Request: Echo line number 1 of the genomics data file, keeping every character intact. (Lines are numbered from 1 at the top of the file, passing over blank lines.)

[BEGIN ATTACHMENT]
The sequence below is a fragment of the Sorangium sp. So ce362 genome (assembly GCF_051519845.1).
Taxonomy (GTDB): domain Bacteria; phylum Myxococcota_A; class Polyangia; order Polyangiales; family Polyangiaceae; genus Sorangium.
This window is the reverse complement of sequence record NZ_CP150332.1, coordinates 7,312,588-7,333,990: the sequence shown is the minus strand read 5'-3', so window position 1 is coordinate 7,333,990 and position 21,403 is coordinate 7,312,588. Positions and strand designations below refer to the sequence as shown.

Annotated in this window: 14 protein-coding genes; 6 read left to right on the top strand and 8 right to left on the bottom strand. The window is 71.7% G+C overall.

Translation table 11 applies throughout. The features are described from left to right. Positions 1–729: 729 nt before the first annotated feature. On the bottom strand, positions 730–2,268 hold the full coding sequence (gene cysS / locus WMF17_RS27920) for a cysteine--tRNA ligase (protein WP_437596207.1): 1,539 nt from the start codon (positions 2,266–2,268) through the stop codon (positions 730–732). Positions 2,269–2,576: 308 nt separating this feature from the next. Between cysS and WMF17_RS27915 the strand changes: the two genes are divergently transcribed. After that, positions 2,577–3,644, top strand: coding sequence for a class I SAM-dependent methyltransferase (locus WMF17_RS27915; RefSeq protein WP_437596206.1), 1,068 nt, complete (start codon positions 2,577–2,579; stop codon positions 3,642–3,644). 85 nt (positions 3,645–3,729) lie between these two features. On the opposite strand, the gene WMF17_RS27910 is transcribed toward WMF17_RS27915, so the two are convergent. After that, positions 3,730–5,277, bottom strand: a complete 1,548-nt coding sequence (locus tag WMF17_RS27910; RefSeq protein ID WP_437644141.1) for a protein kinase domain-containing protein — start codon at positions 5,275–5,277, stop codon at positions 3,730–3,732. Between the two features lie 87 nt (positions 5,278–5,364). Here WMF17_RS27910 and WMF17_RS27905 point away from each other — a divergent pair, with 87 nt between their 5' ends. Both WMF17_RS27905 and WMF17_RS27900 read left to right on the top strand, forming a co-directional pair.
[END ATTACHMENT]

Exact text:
The sequence below is a fragment of the Sorangium sp. So ce362 genome (assembly GCF_051519845.1).